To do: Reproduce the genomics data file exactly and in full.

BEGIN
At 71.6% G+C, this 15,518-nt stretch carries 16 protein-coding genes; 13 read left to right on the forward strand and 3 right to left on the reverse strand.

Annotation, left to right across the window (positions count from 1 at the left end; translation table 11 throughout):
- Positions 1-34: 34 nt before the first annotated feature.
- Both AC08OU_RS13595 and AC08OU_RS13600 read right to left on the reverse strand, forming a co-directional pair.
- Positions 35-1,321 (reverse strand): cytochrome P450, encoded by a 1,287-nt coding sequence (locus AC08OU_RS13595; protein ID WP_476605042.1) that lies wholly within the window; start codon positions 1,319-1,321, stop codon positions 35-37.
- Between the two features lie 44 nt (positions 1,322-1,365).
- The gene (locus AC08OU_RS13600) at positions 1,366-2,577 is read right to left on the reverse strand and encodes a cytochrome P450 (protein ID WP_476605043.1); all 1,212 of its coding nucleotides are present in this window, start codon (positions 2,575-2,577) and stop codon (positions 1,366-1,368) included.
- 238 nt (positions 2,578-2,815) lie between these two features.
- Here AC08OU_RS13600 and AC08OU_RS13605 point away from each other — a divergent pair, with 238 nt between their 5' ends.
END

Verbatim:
At 71.6% G+C, this 15,518-nt stretch carries 16 protein-coding genes; 13 read left to right on the forward strand and 3 right to left on the reverse strand.

Annotation, left to right across the window (positions count from 1 at the left end; translation table 11 throughout):
- Positions 1-34: 34 nt before the first annotated feature.
- Both AC08OU_RS13595 and AC08OU_RS13600 read right to left on the reverse strand, forming a co-directional pair.
- Positions 35-1,321 (reverse strand): cytochrome P450, encoded by a 1,287-nt coding sequence (locus AC08OU_RS13595; protein ID WP_476605042.1) that lies wholly within the window; start codon positions 1,319-1,321, stop codon positions 35-37.
- Between the two features lie 44 nt (positions 1,322-1,365).
- The gene (locus AC08OU_RS13600) at positions 1,366-2,577 is read right to left on the reverse strand and encodes a cytochrome P450 (protein ID WP_476605043.1); all 1,212 of its coding nucleotides are present in this window, start codon (positions 2,575-2,577) and stop codon (positions 1,366-1,368) included.
- 238 nt (positions 2,578-2,815) lie between these two features.
- Here AC08OU_RS13600 and AC08OU_RS13605 point away from each other — a divergent pair, with 238 nt between their 5' ends.